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    Stubborn ring of rash around a boy's mouth


    Differential diagnosis

    Lip-licking dermatitis may be confused with periorificial dermatitis, allergic contact dermatitis, atopic dermatitis, seborrheic dermatitis, and candidiasis (angular cheilitis or perlèche).1-3

    ·      Periorificial dermatitis may develop around the eyes, nose, and mouth in children and young adults and probably represents a variant of rosacea. It also has been associated with the use of topical and inhaled steroids. However, unlike lip-licking dermatitis, it spares a narrow zone immediately adjacent to the vermilion.

    ·      Allergic contact dermatitis can present similarly to irritant contact dermatitis, but history would reveal exposure to triggering substances such as lipsticks, dental products or devices, musical instruments, food, or medication. Atopic dermatitis would typically affect other areas of the body and favor flexural or extensor surfaces depending on the patient’s age.

    ·      Seborrheic dermatitis presents with erythema with overlying yellow greasy scale that favors the scalp, eyebrows, and nasolabial folds. Perioral distribution is not typical for seborrheic dermatitis.

    ·      Perlèche can present similarly but oral involvement typically occurs in patients with underlying illness or who are immunosuppressed. It would normally respond to topical antifungal therapy.

    Lip-licking dermatitis is a clinical diagnosis based on history and physical examination. Often parents or the physician observe repeated lip-licking behavior that can lend support to the diagnosis.


    The main goal of therapy is to break the frequent wet-dry cycle, restore water and lipid content to the skin surface, reduce inflammation, and prevent further transepidermal water loss.1 Generous and frequent application of emollients, such as petroleum jelly, provides a barrier that can help retain moisture and enhance the efficacy of topical medication.5

    Next: Acute pruritic eruption on a child's face and hands

    A short course of low- to mid-potency topical steroids or topical immunomodulators (tacrolimus ointment or pimecrolimus cream) may expedite resolution in more recalcitrant conditions.1-3 However, topical steroids must be monitored to avoid chronic use, which may result in the development of periorificial dermatitis. Patient and parents should know that complete resolution and absence of recurrence necessitate eliminating the inciting factor, which in this case is repeated licking of the lips. Behavioral therapy may be necessary, and it can be very effective in modifying the habitual practice.6,7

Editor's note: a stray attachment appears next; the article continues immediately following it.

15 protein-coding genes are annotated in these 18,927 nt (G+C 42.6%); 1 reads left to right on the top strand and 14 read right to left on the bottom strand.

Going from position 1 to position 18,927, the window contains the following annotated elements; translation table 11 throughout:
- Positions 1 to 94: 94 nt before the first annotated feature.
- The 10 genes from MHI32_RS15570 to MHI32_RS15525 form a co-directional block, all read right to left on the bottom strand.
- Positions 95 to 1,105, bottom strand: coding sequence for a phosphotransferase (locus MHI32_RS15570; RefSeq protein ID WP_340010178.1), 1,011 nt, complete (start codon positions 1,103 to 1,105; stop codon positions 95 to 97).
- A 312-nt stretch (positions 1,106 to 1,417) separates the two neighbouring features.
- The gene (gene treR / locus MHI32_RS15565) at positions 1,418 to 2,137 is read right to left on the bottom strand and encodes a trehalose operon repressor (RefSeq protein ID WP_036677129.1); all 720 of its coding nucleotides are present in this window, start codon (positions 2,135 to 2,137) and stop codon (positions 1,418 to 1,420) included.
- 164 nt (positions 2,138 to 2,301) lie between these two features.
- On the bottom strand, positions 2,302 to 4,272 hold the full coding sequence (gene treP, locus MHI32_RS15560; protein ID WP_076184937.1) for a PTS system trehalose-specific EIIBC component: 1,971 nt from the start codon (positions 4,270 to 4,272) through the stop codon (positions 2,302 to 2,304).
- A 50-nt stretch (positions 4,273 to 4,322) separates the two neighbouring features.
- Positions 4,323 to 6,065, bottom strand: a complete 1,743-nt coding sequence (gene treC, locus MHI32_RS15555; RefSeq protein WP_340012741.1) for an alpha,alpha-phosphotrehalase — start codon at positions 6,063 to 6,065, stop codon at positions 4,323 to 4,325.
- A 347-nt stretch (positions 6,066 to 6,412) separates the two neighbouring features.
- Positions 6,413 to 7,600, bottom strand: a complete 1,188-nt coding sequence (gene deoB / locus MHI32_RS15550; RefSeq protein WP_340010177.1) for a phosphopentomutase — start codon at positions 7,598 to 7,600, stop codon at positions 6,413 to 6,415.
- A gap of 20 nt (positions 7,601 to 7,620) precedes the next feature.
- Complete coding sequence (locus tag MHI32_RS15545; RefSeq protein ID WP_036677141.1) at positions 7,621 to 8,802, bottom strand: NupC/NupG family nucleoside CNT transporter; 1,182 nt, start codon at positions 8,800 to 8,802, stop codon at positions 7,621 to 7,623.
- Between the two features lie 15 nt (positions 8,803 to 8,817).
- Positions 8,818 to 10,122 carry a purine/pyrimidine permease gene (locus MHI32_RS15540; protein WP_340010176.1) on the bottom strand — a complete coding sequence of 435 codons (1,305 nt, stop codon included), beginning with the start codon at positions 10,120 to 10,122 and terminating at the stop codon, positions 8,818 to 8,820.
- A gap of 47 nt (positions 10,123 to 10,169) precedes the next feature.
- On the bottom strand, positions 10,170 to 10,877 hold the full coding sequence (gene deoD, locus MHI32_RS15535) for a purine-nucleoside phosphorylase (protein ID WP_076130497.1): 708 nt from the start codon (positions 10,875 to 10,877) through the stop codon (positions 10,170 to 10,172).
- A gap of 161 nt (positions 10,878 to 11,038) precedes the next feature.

Patient outcome

    The patient and his mother were educated on the etiology of this condition. The boy was counseled that minimizing or stopping his habitual lip-licking could greatly improve the dermatitis. He was also advised to start twice-daily application of topical tacrolimus 0.1% ointment in conjunction with frequent use of emollient at least 5 to 10 times a day. A follow-up visit 4 months later showed dramatic improvement, and he was advised to continue frequent emollient application.


    1.    Weston WL. Contact dermatitis in children. UpToDate. Available at: https://www.uptodate.com/contents/contact-dermatitis-in-children. Updated March 7, 2017. Accessed September 7, 2017.

    2.    Fox A, Dasher D, Bernhard JD, et al. Lip-licking dermatitis. VisualDx. Available at: https://www.visualdx.com/visualdx/diagnosis/lip-licking%20dermatitis?diagnosisId=53407&moduleId=10. Updated February 12, 2015. Accessed September 7, 2017.

    3.    Watt CJ, Hong HC. Dermacase. Lip licker's dermatitis. Can Fam Physician. 2002;48:1051, 1059.

    4.    Marks JG Jr, Miller JJ. Structure and function of the skin. In: Lookingbill and Marks’ Principles of Dermatology. 5th ed. Elsevier Saunders; 2013:2-10.

    5.    Buraczewska I, Berne B, Lindberg M, Törmä H, Lodén M. Changes in skin barrier function following long-term treatment with moisturizers, a randomized controlled trial. Br J Dermatol. 2007;156(3):492-498.

    6.    Azrin NH, Nunn RG, Frantz-Renshaw SE. Habit reversal vs negative practice treatment of self-destructive oral habits (biting, chewing, or licking of the lips, cheeks, tongue, or palate). J Behav Ther Exp Psychiatry. 1982;13(1):49-54.

    7.    van de Griendt JM, Verdellen CW, van Dijk MK, Verbraak MJ. Behavioural treatment of tics: habit reversal and exposure with response prevention. Neurosci Biobehav Rev. 2013;37(6):1172-1177.

    Erina Lie, BS, MS4
    Ms Lie is a fourth-year medical student at Johns Hopkins University School of Medicine, Baltimore, Maryland.

    1 Comment

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    • UBM User
      The most effective moisture barrier remains Chapstix - creams and ointments easily removed with single lip-licking manuever. Chronic condition is frequently a mixture of bacterial and fungal pathogens that can be KOH and/or culture-proven and will require a mixed approach. Caution with topical steroids and tinea incognito. Tongue Piercings and braces can cause nickel-allergy dermatitis with clinical appearance similar to lip licking dermatitis and difficult resolution until nickel contact is eliminated. Very nice write-up and photographs - Thank You!


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